The Neurorehabilitation and Brain Research Group shares different spaces in i3B Institute, Neurorehabilitation Unit of NISA Hospitals, and Labpsitec, which allow human stimulation and behavior analysis for neuroscience research, but also clinical research and practice. In i3B Institute, a multi-room configuration, managed by a centralized control system, enables different studies going on at the same time. Five experimental rooms and two observational rooms with one-way mirror and private audio and video network can be configured to create realistic scenarios that are comparable to real life environments. The Neurorehabilitation Unit of NISA Hospitals has five rehabilitation centers that include dedicated areas for physical therapy, occupational therapy, cognitive rehabilitation, speech rehabilitation, etc., a swimming pool for aquatic therapy, and a fully automated home setting for motor disabled people.
Transcranial direct current stimulation
Transcranial direct current stimulation delivers constant low current to the brain area of interest via electrodes on the scalp. StarStim (Neuroelectrics, Barcelona, Spain) is a wireless hybrid EEG/tDCS 8-channel neurostimulator that includes a comfortable neoprene headcap with 39 positions based on the 10-10 system where the electrodes can be easily inserted.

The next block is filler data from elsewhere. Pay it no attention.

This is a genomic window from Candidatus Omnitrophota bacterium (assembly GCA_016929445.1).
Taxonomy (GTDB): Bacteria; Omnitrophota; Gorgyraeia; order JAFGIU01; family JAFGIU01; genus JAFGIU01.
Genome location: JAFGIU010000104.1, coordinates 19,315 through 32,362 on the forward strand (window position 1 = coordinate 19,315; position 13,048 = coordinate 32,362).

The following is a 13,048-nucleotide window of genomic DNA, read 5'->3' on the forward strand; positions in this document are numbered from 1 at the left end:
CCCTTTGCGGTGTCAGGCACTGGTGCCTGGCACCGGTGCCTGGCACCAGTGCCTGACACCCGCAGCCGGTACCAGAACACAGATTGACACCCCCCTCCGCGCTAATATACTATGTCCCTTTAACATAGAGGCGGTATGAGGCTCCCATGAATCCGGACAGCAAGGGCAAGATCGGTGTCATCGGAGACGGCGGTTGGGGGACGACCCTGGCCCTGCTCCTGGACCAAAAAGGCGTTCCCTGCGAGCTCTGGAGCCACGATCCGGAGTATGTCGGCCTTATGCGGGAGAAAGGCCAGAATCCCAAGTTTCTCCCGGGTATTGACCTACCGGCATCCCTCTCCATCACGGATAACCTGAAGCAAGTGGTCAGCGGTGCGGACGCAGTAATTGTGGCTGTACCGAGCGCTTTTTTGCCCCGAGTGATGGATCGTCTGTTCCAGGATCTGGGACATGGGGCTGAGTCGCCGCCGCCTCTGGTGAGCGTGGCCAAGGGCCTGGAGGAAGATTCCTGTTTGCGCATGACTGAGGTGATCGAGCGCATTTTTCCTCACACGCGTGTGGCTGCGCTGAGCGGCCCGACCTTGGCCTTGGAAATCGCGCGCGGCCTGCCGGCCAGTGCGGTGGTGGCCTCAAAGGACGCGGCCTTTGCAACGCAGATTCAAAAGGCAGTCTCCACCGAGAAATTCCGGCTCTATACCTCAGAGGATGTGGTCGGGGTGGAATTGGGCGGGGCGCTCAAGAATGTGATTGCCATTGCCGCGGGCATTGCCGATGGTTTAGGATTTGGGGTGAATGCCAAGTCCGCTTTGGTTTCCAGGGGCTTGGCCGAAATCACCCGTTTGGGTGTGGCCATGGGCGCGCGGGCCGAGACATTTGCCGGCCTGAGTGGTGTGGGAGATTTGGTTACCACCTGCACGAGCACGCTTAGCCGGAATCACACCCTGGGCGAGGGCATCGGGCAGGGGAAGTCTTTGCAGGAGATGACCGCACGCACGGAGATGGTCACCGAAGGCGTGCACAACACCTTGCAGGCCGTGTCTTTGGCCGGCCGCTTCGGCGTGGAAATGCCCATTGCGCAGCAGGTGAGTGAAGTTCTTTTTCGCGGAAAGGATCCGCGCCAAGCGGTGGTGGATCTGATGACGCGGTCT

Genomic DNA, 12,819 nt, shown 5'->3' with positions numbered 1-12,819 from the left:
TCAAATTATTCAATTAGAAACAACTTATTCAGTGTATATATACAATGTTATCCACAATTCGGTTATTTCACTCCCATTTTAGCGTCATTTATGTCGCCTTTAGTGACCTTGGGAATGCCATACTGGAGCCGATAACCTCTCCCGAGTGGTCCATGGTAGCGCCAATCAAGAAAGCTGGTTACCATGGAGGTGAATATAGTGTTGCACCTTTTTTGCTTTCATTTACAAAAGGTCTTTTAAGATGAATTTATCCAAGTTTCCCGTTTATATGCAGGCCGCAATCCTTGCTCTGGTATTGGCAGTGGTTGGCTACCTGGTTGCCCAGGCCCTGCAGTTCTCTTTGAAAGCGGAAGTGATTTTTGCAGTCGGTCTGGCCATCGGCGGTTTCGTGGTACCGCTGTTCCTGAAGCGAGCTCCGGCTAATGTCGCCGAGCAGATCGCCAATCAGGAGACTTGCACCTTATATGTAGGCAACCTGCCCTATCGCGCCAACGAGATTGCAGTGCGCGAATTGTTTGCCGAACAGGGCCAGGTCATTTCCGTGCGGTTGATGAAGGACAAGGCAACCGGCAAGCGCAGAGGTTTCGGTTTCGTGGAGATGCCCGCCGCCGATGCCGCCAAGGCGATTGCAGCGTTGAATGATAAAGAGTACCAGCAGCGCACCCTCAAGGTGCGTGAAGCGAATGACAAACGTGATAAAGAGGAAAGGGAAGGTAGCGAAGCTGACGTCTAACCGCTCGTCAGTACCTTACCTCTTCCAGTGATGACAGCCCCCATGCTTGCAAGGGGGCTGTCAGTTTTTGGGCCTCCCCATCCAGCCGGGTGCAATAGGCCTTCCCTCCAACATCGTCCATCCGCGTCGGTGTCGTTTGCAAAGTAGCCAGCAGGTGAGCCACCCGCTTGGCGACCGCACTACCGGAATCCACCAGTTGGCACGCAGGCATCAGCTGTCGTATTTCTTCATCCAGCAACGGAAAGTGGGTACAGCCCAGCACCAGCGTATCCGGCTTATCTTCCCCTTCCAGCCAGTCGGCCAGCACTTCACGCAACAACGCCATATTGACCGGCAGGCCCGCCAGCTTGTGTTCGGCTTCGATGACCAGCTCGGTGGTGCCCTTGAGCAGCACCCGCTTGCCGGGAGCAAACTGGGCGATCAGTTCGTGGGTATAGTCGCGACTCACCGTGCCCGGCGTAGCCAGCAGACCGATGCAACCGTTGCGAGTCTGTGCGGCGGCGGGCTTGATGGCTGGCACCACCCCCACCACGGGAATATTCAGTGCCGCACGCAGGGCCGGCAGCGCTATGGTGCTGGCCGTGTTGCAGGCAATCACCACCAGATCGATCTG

A 4-wall 3D CAVE system (Barco N.V., Kortrijk, Belgium) allows user immersion in stereoscopic scenarios with a 7.1 sound system or with Bluetooth headphones. The system uses 4 projectors F35 AS3D WUXGA (ProjectionDesign, Fredrikstad, Norway) and incorporates head and hands tracking through 4 infrared tracking cameras ARTTRACK2 (Advanced Realtime Tracking GmbH, Weilheim in Oberbayern, Germany) and navigation through Flystick3 (Advanced Realtime Tracking GmbH, Weilheim in Oberbayern, Germany).
A setup that consists of two video projectors Mirage HD3 projector (Christie Digital Systems USA Inc, Cypress, CA, USA) provides a stereoscopic 6 x 2 meter display that also allows head and hands tracking through other 4 infrared tracking cameras ARTTRACK2 and navigation through Flystick3.
Walking room-size virtual reality system